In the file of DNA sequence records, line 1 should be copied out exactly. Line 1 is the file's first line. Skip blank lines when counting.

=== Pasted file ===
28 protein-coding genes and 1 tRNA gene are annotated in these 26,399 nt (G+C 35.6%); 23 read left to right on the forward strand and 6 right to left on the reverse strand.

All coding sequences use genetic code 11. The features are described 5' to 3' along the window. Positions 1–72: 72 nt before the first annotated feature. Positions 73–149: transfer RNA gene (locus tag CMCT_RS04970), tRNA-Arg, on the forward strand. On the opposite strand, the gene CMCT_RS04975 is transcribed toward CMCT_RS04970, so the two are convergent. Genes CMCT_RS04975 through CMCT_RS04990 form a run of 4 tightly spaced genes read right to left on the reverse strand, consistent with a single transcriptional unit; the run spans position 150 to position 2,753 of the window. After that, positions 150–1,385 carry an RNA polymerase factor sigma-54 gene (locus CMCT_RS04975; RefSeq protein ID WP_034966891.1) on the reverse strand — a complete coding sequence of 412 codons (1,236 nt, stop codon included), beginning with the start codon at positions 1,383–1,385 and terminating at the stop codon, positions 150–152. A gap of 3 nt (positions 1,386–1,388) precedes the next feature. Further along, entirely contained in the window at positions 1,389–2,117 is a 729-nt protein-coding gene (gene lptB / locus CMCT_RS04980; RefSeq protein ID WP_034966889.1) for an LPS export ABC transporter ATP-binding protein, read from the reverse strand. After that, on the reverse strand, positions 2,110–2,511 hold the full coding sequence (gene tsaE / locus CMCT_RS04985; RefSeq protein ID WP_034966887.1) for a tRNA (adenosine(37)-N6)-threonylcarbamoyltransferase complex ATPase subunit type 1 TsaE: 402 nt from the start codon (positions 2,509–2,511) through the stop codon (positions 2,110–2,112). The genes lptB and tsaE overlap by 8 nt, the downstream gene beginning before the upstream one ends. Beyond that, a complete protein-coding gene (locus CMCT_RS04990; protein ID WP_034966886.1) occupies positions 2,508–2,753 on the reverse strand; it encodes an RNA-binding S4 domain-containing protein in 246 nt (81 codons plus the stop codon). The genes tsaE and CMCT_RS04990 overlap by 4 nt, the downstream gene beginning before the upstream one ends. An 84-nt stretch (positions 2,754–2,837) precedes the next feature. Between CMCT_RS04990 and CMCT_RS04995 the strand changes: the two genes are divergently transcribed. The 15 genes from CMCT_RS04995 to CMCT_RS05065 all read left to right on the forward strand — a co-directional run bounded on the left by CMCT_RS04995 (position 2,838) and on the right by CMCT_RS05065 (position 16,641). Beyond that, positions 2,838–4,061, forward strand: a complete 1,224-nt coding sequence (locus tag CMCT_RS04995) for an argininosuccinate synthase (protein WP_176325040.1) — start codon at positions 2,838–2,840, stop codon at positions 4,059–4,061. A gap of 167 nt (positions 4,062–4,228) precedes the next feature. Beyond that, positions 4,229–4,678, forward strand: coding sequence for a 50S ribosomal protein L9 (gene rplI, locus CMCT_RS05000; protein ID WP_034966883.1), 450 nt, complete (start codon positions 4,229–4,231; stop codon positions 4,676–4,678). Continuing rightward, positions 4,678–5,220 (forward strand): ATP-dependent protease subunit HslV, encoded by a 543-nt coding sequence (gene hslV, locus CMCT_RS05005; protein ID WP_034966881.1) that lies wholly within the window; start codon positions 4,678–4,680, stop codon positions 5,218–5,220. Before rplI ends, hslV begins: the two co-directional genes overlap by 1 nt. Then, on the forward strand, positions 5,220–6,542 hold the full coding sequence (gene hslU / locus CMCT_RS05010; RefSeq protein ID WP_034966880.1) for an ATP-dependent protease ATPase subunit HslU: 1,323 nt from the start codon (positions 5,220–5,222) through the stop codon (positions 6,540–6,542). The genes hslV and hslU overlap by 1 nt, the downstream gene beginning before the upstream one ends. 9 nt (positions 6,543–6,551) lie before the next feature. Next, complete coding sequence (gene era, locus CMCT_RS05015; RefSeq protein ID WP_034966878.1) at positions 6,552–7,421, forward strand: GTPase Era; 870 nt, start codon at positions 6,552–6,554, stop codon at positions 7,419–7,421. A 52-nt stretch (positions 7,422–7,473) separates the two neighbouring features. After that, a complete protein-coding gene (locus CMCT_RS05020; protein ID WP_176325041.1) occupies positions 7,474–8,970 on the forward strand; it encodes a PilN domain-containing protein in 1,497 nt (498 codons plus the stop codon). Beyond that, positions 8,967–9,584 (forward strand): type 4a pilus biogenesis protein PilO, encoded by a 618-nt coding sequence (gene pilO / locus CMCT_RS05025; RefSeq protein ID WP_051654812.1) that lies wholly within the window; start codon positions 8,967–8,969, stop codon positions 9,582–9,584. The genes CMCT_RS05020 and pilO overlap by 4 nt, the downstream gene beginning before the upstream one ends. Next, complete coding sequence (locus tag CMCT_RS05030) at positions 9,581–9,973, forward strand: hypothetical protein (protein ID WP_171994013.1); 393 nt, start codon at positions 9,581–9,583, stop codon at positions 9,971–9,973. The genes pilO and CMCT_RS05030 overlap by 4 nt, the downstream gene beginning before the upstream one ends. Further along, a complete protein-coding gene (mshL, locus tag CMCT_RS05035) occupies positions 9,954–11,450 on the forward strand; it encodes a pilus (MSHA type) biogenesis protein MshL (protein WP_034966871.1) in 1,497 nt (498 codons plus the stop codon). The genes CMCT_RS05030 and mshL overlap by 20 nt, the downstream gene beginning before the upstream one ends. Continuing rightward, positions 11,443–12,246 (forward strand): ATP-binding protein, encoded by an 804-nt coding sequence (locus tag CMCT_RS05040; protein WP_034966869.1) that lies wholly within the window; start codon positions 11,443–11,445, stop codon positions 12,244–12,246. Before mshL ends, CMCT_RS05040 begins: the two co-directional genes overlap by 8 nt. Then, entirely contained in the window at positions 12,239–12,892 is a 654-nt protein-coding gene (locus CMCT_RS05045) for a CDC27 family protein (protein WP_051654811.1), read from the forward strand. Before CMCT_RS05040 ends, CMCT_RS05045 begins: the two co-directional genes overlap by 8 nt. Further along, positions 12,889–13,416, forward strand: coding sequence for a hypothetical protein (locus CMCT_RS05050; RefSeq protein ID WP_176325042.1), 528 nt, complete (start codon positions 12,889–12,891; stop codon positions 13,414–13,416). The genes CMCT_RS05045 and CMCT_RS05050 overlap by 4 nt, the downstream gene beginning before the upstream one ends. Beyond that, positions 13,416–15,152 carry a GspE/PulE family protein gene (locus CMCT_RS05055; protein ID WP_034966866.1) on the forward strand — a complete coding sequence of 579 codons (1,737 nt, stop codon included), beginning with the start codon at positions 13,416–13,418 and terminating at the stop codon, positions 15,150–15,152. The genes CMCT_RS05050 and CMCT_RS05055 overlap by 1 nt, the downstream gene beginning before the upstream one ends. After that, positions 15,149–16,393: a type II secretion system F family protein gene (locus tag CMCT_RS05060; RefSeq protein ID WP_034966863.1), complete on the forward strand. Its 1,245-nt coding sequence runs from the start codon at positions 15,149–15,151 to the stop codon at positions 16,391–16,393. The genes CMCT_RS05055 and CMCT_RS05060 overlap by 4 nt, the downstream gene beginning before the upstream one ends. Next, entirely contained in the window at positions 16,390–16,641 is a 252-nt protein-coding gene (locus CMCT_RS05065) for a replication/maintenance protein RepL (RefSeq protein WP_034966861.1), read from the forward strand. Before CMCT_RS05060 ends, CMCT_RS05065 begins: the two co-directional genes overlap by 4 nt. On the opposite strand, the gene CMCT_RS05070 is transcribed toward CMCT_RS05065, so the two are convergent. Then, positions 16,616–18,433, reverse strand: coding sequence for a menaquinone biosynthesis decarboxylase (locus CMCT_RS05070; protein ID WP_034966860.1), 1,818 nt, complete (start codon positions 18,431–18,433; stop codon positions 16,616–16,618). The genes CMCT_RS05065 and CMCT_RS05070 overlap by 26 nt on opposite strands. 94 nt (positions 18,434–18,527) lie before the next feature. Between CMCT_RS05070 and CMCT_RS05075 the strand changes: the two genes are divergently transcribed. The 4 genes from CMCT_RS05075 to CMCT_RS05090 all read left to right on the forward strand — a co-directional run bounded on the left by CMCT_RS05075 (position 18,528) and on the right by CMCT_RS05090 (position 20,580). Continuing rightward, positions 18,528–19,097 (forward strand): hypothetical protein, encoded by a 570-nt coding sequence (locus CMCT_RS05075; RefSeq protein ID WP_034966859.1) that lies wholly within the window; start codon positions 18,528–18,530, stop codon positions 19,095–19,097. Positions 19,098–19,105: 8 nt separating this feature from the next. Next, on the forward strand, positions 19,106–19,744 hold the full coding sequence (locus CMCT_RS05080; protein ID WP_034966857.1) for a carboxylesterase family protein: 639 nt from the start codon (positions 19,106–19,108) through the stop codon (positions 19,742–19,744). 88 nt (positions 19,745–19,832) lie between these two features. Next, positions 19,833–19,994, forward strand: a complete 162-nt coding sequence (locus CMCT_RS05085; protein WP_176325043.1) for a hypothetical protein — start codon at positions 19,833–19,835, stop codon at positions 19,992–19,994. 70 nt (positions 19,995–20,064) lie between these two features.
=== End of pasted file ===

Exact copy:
28 protein-coding genes and 1 tRNA gene are annotated in these 26,399 nt (G+C 35.6%); 23 read left to right on the forward strand and 6 right to left on the reverse strand.